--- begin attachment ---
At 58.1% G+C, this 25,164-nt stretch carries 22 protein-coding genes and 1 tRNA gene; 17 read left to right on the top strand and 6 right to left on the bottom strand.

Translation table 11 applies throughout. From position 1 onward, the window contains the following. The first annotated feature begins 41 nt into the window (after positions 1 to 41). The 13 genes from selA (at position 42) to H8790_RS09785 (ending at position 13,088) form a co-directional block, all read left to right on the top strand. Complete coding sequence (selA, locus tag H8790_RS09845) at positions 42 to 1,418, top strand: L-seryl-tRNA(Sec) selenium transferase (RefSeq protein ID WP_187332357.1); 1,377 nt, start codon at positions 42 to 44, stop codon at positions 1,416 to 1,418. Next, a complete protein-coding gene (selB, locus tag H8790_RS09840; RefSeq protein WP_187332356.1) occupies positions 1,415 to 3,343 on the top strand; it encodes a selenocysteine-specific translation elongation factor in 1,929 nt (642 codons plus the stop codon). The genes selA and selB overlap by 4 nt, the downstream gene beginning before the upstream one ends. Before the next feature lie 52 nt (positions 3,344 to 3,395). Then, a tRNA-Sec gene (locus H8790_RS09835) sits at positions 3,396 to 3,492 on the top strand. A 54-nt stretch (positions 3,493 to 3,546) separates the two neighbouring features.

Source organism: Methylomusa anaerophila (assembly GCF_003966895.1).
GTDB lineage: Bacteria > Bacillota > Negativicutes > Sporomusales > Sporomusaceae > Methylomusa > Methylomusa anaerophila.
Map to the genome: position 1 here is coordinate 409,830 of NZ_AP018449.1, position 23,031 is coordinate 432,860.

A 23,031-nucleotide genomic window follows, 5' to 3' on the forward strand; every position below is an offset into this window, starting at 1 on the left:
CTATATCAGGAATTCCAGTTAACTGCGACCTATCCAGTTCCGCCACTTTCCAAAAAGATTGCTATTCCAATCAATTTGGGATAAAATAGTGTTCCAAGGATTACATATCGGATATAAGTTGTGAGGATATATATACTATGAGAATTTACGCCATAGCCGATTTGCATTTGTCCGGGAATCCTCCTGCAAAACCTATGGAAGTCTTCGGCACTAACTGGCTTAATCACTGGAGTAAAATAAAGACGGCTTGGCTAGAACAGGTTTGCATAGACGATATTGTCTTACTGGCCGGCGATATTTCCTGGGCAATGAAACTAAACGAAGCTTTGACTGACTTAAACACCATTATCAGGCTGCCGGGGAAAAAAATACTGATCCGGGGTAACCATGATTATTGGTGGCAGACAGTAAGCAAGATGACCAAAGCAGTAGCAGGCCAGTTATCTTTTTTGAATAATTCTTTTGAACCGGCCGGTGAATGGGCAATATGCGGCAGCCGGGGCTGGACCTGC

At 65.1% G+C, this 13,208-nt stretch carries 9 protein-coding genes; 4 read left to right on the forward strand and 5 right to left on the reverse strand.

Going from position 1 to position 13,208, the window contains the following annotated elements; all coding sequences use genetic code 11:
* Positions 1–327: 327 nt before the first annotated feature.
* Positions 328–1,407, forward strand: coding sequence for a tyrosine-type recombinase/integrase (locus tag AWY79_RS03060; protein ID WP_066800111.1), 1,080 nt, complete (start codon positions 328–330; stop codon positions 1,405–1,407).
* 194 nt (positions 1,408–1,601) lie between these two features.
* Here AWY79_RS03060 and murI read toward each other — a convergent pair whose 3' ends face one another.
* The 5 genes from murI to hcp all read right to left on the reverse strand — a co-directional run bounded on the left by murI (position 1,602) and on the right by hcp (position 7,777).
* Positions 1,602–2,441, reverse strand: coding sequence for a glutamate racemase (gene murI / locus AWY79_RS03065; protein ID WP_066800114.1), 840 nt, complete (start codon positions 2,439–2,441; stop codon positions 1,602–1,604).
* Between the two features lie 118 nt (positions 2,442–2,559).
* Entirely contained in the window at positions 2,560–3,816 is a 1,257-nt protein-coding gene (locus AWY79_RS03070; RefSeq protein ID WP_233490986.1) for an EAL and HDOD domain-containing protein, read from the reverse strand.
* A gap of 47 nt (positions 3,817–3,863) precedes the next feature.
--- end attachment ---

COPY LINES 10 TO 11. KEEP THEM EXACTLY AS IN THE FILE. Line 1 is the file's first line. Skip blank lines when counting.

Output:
* Positions 1–327: 327 nt before the first annotated feature.
* Positions 328–1,407, forward strand: coding sequence for a tyrosine-type recombinase/integrase (locus tag AWY79_RS03060; protein ID WP_066800111.1), 1,080 nt, complete (start codon positions 328–330; stop codon positions 1,405–1,407).